Synopsis of Hell and Back A Longmire Mystery
What would you do if you woke up in the middle of the street in Fort Pratt, Montana, where 30 Native American boys perished in a boarding school fire in 1896? Imagine if, during the night, you ran into nothing but corpses. What would you do if your pants were soaked in blood and your rifle was empty?
What if the Northern Cheyenne are right and there is something out there in the yellowed skies, along with the dead and the smell of ash and dust, something they call the Éveohtsé-heómse, the Wandering Without, the Taker of Souls?
What if the name embroidered in the leather sweatband of your cowboy hat is the only way you know who you are, and that name is Walt Longmire… but you don’t remember him?
In the latest Longmire novel, Hell and Back, author Craig Johnson pushes the popular lawman to the breaking point as he fights his most formidable foe yet: himself.
Book Review of Hell and Back A Longmire Mystery
Walt Longmire, sheriff of Absaroka County, can’t make sense of what just transpired. He doesn’t know how he got bloodied by a snowplough or why he’s got a battered cowboy hat with the name “Longmire” scrawled on the inside.
He chats to locals in the little village, still a little shocked and bewildered after the disaster, but their answers only serve to deepen the mystery. What the heck happened, and why was he even here?
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HELL AND BACK is the eighteenth book in Craig Johnson’s Walt Longmire Mystery Series (now a Netflix TV series), and Johnson is a critically regarded and New York Times bestselling author. HELL AND BACK is a fantastic and intense tale, a suitable and harrowing sequel to his previous novel, DAUGHTER OF THE MORNING STAR.
This story is an incredible homage to the Indigenous children who suffered so much at the hands of the people who ran the Residential Schools in North America.
You will share Walt’s shock and confusion at what is happening and why he is where he is from the very first page. Changes in scenery and cryptic responses from characters aren’t making it any easier for anyone to figure out what’s going on or who Walt truly is.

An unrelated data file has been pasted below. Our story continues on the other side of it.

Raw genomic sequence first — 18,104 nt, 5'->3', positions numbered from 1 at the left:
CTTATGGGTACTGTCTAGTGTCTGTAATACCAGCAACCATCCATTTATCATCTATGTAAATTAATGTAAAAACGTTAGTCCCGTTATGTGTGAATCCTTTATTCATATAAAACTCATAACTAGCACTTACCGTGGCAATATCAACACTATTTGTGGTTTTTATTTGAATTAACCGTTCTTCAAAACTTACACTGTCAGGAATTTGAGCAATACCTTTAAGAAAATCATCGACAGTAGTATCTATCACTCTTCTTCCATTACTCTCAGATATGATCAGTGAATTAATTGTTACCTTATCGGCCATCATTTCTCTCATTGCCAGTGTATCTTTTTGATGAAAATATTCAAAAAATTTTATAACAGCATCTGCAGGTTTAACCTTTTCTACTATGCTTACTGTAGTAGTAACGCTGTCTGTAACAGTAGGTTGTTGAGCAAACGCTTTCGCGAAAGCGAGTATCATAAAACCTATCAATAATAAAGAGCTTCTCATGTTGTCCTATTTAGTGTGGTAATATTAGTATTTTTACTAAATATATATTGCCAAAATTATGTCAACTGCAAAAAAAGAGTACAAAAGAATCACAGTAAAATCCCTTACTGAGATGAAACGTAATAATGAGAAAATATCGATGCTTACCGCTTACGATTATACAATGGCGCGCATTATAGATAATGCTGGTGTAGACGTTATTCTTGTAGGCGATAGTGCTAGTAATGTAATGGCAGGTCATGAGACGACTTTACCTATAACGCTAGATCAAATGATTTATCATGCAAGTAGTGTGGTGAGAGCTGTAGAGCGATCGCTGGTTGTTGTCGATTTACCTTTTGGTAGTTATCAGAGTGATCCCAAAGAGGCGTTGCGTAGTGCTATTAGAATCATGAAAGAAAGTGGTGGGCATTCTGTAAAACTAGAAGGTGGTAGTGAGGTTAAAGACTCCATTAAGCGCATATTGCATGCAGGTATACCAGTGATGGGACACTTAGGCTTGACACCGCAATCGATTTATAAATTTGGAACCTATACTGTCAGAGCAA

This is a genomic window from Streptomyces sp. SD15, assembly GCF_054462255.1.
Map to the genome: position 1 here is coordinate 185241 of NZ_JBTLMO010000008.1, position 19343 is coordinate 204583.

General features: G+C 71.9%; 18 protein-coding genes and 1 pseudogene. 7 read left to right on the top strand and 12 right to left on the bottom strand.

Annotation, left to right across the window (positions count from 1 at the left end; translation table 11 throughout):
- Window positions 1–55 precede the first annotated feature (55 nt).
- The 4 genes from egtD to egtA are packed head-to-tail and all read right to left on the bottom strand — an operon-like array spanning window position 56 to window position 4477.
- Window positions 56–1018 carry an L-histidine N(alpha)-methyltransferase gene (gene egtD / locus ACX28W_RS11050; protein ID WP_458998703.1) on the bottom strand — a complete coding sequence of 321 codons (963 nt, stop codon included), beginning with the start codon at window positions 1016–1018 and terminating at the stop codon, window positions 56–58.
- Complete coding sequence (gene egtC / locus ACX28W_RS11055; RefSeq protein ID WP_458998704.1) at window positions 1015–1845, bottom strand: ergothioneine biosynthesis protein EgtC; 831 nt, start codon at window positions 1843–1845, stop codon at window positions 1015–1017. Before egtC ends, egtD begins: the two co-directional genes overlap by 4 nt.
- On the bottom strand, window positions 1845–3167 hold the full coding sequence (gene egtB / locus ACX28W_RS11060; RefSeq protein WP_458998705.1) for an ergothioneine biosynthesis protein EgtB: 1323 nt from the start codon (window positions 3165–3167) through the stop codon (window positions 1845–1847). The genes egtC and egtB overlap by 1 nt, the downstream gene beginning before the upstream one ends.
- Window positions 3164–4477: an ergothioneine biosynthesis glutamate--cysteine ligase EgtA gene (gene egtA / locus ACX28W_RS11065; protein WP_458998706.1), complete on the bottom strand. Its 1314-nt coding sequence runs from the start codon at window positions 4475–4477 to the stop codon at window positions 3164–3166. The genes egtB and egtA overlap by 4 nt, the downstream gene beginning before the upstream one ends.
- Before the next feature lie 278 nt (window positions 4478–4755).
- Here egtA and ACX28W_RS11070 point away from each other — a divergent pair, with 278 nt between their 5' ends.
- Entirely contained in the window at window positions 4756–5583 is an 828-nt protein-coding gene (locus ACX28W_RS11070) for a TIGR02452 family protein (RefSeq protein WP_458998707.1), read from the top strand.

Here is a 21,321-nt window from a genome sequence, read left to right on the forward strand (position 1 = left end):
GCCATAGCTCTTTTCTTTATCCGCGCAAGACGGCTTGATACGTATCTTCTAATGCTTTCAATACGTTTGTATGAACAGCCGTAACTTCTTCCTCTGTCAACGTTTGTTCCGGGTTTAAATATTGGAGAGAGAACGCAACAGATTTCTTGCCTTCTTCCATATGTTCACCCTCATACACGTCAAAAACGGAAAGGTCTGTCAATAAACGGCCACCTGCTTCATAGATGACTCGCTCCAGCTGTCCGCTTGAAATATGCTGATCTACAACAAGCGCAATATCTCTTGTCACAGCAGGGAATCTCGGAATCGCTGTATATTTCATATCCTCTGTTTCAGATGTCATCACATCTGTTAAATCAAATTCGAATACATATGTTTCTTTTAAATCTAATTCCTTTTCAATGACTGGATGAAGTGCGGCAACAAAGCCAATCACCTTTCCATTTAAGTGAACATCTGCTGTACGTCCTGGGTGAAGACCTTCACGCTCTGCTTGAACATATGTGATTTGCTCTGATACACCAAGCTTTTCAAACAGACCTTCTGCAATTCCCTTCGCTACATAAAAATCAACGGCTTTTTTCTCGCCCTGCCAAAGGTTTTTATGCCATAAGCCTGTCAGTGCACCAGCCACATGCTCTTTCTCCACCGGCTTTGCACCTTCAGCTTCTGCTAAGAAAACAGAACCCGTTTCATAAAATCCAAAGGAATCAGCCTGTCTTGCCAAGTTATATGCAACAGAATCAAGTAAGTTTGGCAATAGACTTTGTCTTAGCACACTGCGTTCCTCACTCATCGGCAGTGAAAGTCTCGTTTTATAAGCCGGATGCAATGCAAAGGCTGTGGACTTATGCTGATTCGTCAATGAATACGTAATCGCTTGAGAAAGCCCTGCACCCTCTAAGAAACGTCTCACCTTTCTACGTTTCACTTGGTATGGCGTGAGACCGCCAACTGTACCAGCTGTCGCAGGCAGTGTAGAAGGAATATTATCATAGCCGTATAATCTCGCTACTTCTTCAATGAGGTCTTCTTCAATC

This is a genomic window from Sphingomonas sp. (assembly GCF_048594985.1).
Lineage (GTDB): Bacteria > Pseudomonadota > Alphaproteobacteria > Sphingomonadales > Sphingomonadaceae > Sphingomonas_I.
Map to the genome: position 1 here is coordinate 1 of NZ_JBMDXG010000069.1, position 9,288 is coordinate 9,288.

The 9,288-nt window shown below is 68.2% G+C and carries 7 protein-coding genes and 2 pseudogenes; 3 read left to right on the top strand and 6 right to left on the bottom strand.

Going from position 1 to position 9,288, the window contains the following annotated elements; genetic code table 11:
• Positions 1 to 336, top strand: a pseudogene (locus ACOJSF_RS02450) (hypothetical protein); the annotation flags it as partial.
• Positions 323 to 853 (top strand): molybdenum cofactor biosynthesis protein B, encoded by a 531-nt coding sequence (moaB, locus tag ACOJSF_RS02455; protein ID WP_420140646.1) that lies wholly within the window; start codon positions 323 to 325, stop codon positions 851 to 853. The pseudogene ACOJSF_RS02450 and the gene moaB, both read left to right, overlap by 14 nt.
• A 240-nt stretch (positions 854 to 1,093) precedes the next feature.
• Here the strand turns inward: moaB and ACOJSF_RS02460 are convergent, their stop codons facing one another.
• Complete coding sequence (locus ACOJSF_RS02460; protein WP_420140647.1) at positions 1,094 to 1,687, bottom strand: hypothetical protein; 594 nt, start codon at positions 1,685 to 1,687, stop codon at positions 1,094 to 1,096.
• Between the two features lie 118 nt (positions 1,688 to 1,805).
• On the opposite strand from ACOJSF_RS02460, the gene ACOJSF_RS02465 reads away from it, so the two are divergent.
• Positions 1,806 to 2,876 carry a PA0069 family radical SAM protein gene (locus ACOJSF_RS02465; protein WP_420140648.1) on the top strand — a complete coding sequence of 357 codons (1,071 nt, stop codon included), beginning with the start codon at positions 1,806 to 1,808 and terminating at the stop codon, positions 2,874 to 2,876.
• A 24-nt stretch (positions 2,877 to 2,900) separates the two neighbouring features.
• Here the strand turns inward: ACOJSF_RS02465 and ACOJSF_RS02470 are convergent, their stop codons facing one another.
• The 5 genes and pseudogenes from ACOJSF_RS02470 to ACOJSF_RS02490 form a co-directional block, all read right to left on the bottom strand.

Walt realizes in his mind’s constantly shifting scene that he is in Fort Pratt and the year is 1896, but why is the number 31 significant to him?
The most effective way to make the reader feel the pain and anguish faced by Walt and the young Cheyenne boys as he tries to help them while also grappling with the very powerful Éveohsé-heómése, the Wandering Without, the Taker of Souls, is to have the reader enter the tumultuous landscape of Walt’s mind and experience the events he endures.
HELL AND BACK is potent medicine, and I think that new readers would benefit greatly from reading a few of the earlier mysteries, particularly DAUGHTER OF THE MORNING STAR, before diving into HELL AND BACK, in order to get the fullest possible appreciation of the novel and the richest possible reading experience.
Fans of the series like myself will enjoy following the heroic quest of Henry Standing Bear and Victoria Moretti as they search desperately for their lost Sheriff.
Whether you’re a die-hard follower or you just enjoy a good puzzle, HELL AND BACK is a fantastic book. This voyage, while challenging and frightening, is absolutely captivating.
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About the Author
James Robinson is a voracious reader who has been captivated by the magic of books since childhood.
With a background in journalism, he has honed his skills in writing insightful and engaging book reviews.
James has a particular interest in historical fiction and non-fiction, delving into the pages of the past to uncover intriguing stories and perspectives.